Stafford Marriage & Family Counseling

Lynne Head, Board Certified Therapist

Marriage/Couples Therapy

Transparent ButterflyCouples TherapyI offer counseling for all couples interested in improving their relationships. I have experience in helping a diverse range of couples from a variety of racial, ethnic, and spiritual backgrounds. I believe that love comes in a wide variety of forms. Couples can be either married or dating, gay or straight. I recognize that most couples seeking therapy are usually facing some issue they have been unable to resolve alone. The decision to enter couples counseling can often be a difficult one, so I am sensitive and supportive throughout all stages of the process.

My goal is to provide couples with tools to solve ongoing problems as well as to help them find greater levels of intimacy and understanding. I initially help couples discuss their issues in a constructive, non-threatening manner, including learning to avoid the most common mistakes in communication. Once healthy dialogue is established, the couple then works to resolve hurt feelings and overcome current problems and build future goals with the aid of a therapist.

When Should a Couple Seek Counseling?

Couples often ask, “When should a couple seek counseling?” The answer is most often: “Six months ago.”

Couples, especially those with busy work schedules and children, often put off coming to therapy, either because they are too busy with their daily schedules or they are denying that there is a need to come in for counseling at all. Often, couples are hesitant to talk about issues for fear of opening a much larger “can of worms.” Sometimes communication has broken down to the point of not being able to discuss even the smallest of issues.

If you recognize even one of these signs, the time to take action is now. Don’t wait until the relationship deteriorates even further. Relationships themselves are never bad, the interaction and communication between a couple is no longer working successfully and needs a “tune-up” to work more effectively. Often in cases such as these, counseling and/or a couples workshop can improve the skills needed to maintain a healthy, happy and fulfilling relationship.   [top]

Commonly addressed issues in marriage counseling and couples therapy include:

  • Communication problems
  • “Firetrucking”/mind-reading behaviors
  • Intense arguments
  • Infidelity
  • Broken trust
  • Premarital counseling
  • Parenting conflicts
  • Emotional distance
  • Sexual problems
  • Coping with addiction
  • Adjusting to recent changes in relationship
  • Inability to resolve ongoing conflict
  • Frequent arguments
  • Frequent feelings of anger, resentment or bitterness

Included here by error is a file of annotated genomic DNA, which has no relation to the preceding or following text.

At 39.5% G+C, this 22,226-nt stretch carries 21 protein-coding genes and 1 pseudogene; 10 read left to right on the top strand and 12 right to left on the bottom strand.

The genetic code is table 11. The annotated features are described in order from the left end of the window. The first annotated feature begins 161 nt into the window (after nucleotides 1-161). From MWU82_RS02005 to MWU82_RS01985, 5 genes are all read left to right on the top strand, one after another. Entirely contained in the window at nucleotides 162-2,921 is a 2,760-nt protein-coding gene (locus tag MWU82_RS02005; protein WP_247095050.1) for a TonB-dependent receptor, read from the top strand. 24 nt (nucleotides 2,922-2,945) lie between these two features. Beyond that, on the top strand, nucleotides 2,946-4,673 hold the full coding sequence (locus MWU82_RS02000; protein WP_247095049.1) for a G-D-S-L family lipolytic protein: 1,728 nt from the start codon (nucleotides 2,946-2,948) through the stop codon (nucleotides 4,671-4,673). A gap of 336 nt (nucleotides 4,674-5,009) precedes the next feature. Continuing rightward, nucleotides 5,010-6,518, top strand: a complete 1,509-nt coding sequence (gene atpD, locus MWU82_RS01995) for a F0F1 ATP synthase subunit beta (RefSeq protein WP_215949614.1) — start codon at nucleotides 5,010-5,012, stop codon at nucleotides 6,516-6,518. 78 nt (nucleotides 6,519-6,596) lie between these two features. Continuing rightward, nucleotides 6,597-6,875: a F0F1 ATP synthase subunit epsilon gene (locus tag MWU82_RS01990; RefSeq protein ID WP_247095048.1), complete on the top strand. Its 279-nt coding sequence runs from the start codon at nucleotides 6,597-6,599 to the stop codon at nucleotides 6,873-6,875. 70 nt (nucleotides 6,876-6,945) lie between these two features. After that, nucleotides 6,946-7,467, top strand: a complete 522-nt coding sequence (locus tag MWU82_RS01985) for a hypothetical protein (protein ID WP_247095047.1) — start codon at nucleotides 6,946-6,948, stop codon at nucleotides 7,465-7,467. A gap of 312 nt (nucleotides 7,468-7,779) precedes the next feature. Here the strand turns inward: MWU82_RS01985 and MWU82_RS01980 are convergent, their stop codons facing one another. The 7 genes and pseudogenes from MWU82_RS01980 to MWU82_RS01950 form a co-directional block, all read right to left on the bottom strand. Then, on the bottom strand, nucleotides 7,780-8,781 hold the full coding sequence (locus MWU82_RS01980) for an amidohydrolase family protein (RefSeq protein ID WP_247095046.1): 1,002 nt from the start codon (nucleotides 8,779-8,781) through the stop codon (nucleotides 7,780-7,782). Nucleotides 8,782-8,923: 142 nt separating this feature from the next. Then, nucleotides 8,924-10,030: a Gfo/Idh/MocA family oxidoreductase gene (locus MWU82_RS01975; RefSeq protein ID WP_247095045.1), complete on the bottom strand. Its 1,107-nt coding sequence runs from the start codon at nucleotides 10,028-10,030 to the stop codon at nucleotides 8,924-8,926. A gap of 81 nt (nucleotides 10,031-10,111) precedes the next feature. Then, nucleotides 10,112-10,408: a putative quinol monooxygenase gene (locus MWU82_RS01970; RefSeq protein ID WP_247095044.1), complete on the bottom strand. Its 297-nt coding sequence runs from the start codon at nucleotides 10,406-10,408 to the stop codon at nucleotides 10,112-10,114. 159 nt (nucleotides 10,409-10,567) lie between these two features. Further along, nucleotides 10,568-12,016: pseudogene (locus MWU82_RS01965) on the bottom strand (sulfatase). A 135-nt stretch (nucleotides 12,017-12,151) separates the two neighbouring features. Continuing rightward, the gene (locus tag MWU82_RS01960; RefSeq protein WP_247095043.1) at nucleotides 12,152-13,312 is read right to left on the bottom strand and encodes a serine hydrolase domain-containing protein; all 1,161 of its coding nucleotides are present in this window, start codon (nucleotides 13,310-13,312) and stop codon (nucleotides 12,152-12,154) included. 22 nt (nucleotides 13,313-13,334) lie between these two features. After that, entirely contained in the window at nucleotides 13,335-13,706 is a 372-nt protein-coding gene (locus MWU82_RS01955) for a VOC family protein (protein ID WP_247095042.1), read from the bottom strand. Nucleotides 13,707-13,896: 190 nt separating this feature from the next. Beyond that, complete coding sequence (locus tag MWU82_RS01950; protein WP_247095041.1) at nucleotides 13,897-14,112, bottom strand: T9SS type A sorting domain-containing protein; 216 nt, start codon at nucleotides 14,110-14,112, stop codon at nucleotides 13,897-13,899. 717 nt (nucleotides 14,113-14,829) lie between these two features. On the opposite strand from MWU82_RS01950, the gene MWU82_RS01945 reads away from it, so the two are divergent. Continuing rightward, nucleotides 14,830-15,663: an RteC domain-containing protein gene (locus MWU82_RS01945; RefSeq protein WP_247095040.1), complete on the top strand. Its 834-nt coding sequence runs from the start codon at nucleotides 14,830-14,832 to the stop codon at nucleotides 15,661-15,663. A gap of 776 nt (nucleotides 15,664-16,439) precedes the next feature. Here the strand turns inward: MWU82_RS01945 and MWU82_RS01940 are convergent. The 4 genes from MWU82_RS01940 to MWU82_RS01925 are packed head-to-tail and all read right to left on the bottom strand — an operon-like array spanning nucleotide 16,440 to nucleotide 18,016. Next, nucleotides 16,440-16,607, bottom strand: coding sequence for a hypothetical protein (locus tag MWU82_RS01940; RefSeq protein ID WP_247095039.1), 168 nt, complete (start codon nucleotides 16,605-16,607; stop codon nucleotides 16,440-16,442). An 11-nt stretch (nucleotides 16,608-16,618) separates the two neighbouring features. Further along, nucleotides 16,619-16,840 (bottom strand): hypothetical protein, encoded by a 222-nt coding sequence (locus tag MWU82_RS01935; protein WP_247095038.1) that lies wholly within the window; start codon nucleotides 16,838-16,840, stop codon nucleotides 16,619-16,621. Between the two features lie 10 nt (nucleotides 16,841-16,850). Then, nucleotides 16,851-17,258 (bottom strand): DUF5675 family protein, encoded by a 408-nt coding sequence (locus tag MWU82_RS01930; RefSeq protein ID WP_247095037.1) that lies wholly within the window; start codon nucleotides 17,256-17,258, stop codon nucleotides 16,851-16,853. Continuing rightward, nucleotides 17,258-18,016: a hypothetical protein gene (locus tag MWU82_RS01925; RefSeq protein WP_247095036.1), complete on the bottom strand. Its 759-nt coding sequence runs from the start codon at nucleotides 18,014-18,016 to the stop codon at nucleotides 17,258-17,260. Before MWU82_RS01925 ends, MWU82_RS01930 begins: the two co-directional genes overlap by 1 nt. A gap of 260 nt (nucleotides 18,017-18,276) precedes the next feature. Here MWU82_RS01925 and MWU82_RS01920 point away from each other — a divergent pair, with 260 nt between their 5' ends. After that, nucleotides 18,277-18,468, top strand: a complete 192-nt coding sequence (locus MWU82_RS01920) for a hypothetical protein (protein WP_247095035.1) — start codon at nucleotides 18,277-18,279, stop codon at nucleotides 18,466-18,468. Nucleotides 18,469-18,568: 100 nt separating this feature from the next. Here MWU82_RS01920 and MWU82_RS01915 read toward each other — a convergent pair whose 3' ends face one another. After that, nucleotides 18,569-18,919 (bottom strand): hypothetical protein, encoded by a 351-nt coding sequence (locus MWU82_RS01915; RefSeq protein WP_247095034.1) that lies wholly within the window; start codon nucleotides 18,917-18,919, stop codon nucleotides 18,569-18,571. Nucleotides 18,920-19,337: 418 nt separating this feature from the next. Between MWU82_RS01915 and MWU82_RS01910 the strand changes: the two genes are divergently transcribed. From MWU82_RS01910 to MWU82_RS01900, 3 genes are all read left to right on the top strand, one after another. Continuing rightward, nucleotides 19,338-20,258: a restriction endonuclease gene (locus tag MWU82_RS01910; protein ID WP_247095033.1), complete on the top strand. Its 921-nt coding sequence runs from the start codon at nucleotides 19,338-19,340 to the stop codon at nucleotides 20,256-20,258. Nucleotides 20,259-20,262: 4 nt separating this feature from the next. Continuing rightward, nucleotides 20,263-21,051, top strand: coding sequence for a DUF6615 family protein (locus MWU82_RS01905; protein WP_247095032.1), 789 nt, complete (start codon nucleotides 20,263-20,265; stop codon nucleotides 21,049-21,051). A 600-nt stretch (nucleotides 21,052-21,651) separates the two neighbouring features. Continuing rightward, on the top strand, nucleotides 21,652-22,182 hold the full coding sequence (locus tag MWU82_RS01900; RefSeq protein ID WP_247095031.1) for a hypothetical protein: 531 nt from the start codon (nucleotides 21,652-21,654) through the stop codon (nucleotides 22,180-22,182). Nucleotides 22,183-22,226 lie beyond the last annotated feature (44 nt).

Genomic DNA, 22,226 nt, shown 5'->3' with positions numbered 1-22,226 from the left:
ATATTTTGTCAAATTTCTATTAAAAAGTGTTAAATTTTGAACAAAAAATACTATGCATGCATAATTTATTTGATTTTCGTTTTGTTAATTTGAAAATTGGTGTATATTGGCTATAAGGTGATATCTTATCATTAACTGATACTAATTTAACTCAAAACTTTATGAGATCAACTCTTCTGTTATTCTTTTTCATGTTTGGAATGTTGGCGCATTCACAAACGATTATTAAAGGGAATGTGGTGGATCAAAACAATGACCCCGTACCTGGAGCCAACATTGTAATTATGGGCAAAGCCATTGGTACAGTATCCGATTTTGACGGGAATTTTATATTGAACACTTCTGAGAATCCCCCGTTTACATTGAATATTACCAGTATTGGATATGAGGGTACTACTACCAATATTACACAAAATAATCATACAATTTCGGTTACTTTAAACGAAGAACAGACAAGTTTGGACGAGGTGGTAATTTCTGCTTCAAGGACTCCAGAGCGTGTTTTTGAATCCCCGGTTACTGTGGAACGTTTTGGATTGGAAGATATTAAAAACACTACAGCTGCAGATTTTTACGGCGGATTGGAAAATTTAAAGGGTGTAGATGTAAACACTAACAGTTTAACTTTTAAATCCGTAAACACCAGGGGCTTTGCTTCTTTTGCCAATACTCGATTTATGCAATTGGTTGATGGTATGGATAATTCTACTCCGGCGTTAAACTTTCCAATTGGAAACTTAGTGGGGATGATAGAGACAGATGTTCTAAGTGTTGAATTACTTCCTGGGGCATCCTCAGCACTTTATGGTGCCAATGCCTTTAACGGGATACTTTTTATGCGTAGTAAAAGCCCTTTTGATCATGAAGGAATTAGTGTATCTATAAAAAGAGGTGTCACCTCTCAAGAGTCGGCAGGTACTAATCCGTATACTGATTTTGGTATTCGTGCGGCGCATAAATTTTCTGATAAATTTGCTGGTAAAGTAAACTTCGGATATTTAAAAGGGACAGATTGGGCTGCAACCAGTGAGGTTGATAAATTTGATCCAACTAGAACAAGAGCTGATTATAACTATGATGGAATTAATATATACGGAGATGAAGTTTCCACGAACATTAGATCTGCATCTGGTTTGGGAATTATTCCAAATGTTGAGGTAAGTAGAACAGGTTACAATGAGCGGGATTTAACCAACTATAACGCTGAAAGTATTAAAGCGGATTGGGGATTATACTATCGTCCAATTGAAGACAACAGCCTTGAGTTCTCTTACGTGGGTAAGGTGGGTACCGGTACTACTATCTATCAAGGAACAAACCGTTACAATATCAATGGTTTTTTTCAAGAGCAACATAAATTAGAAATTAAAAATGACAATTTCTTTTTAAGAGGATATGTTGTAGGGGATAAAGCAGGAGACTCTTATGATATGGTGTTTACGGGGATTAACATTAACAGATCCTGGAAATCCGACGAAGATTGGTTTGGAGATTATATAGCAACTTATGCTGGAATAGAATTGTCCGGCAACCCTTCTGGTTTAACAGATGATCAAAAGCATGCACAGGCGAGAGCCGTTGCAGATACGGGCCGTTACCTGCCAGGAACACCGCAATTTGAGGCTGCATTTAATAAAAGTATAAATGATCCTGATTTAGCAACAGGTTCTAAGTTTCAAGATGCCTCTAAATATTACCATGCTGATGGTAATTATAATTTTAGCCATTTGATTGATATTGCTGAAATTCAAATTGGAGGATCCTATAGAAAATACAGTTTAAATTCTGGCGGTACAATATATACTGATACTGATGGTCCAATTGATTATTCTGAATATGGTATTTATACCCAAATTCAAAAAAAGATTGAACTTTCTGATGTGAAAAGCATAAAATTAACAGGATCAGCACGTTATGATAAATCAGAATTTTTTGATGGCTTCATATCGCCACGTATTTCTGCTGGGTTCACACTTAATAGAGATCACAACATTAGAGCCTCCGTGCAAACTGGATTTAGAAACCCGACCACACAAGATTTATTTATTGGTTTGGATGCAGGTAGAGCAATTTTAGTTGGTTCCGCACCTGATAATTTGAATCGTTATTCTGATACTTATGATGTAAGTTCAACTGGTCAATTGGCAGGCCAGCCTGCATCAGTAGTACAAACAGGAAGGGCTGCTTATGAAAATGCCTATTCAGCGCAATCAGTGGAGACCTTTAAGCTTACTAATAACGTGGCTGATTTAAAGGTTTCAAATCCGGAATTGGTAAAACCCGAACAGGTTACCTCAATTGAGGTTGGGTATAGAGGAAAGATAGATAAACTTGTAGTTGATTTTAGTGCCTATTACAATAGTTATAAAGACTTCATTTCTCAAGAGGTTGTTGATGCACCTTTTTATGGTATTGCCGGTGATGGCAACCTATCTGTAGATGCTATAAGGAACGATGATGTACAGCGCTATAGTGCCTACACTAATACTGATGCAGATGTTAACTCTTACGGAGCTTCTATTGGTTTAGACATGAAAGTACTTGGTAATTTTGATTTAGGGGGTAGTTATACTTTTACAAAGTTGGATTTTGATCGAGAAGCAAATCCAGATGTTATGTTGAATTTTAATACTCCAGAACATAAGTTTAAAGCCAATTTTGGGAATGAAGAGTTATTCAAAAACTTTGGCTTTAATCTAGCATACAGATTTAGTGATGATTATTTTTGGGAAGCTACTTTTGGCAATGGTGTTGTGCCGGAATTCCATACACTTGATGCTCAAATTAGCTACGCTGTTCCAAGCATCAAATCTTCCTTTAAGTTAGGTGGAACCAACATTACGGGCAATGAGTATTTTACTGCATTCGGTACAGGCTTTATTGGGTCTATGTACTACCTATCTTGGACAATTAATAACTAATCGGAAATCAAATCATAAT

• Poor problem-solving
  • Inadequate support from your partner
  • Lack of quality time spent together
  • Feeling emotionally distant
  • Not getting your needs met
  • Lack of interest or affection   [top]

Sex Therapy

If sexual issues are affecting your relationship, I can help you find and eliminate the obstacles that impede a healthy, exciting sex life. Please see my Sex Therapy page for a more detailed explanation.

Parent/Child Reunification Counseling

Couples TherapyParent/child reunification counseling can help to address issues of parental alienation. It aims to reintroduce and reinforce the bonds between a parent and child to create a healthy, lasting relationship.   [top]

What is parental alienation?

Parental alienation is any behavior by either parent that creates estrangement in the relationship between the other parent and a child. Parental alienation can happen before, during or after a divorce.

Parental alienation can take the form of:

  • “Brainwashing”
  • Character insults
  • Instilling fear of the other parent
  • Using shame
  • Showing excessive anger towards the other parent in front of the child
  • Loss of control
  • Making alliances with the child against the other parent
  • Deliberate interference of the children’s relationship with the other parent

Parents that have been the target of parental alienation often feel:

  • Angry
  • Hurt
  • Frustrated
  • Confused
  • Helpless
  • Hopeless

Children that are experiencing Parental Alienation Syndrome (PAS) exhibit:

  • Campaign against target parent
  • Possess weak rationalizations for depreciation of the other parent
  • Believes ill feelings are their own emotions and thoughts
  • Support alienating parent, feel as though they can do no wrong
  • Absence of guilt over cruelty to the alienated parent
  • Use of other people’s experiences or memories in creating hateful thoughts
  • Spread of hatred to extended family and friends of the alienated parent

Parent/Child Reunification Counseling can help parents and their children improve their relationship.   [top]

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